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U.S. can pursue mortgage fraud case versus Texas broker: judge

By Jonathan Stempel

(Reuters) - A judge has rejected the former Allied Home Mortgage Capital Corp's effort to dismiss a lawsuit accusing it of defrauding the U.S. government into insuring tens of thousands of risky mortgage loans, hurting taxpayers and forcing thousands of homeowners from their homes.

In decisions made public on Tuesday, U.S. District Judge George Hanks in Houston said Allied, now known as Americus Mortgage Corp, should face claims it misled the U.S. Department of Housing and Urban Development into believing its loans qualified for insurance by HUD's Federal Housing Administration.

The judge also ruled that the government could pursue similar civil claims against Allied's chief executive, Jim Hodge, and compliance director Jeanne Stell.

But Hanks also dismissed the U.S. case against AllQuest Home Mortgage Corp, which bought many Allied assets and is also run by Hodge, citing Texas law on liability of successor companies.

He gave the government 14 days to amend its complaint. It is unclear how a dismissal might affect the recovery of damages.

Bruce Alexander, a lawyer at Weiner Brodsky Kider who represents the defendants, did not immediately respond on Wednesday to requests for comment.

AllQuest is based in Houston, as was Allied, which prior to the lawsuit had once called itself among the largest privately-held U.S. mortgage brokers.

The lawsuit was filed in November 2011, and sought civil fines and triple damages on various defaulted loans.

It is among several brought by the U.S. Department of Justice against lenders and executives it believes fueled the nation's housing crisis by creating risky home loans that should not have been made, insured or sold.

Quality Control Questioned

According to the government, Allied, which once had more than 600 branches, "operated with impunity for many years due to a culture of corruption created by Hodge."

It said Allied's problems included falsifying records, poor quality control, intimidation, the silencing of former workers with lawsuits, and representations that loans made by "shadow" branches that lacked HUD approval were eligible for insurance.

The government said 35,801, or 32 percent, of the 112,324 insured loans that Allied made from 2001 to 2010 defaulted, causing HUD to pay more than $834 million of insurance claims.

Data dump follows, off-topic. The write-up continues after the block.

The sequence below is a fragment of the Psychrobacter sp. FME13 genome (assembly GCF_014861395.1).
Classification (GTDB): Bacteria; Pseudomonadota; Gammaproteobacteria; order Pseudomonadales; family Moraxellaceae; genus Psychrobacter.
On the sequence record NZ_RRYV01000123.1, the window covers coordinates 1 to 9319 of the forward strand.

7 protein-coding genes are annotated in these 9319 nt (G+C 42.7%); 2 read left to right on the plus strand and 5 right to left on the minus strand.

It said Allied even employed quality control staff in St. Croix, U.S. Virgin Islands who did not know what a mortgage was.

"The government has adequately alleged a fraudulent scheme by the defendants to deceive HUD through the use of shadow branches and induce it to insure loans that it otherwise would not have insured, and that HUD had to pay out on those loans," Hanks wrote. "The complaint further supports an inference of fraud by outlining the level of control Hodge maintained."

A spokeswoman for U.S. Attorney Kenneth Magidson in Houston did not immediately respond to requests for comment. Jennifer Queliz, a spokeswoman for U.S. Attorney Preet Bharara in Manhattan, who first announced the case, declined to comment.

FIRREA

The case was originally brought by whistleblower Peter Belli, a former Allied branch manager in Massachusetts.

It alleged violations of the federal False Claims Act and the Financial Institutions, Reform, Recovery and Enforcement Act, a 1989 law passed after that decade's savings-and-loan crisis.

FIRREA has a longer statute of limitations and lower burden of proof than other laws targeting financial fraud.

Americus had argued it was not covered by that law but Hanks disagreed, saying FIRREA's plain text made clear that it applied to "whoever" was "connected in any capacity with" HUD.

In 2012, the government settled False Claims Act mortgage cases for $1 billion with Bank of America Corp, $202.3 million with Deutsche Bank AG, $158.3 million with Citigroup Inc and $132.8 million with Flagstar Bancorp Inc. Another case is pending against Wells Fargo & Co.

The government is also pursuing a FIRREA lawsuit accusing Bank of America of fraud over the sale of billions of dollars of risky loans to Fannie Mae and Freddie Mac. That case is scheduled to go to trial in New York on September 24.

The case is U.S. ex rel. Belli v. Americus Mortgage Corp et al, U.S. District Court, Southern District of Texas, No. 12-02676.

(Reporting by Jonathan Stempel in New York; Additional reporting by Nate Raymond; Editing by Carol Bishopric)

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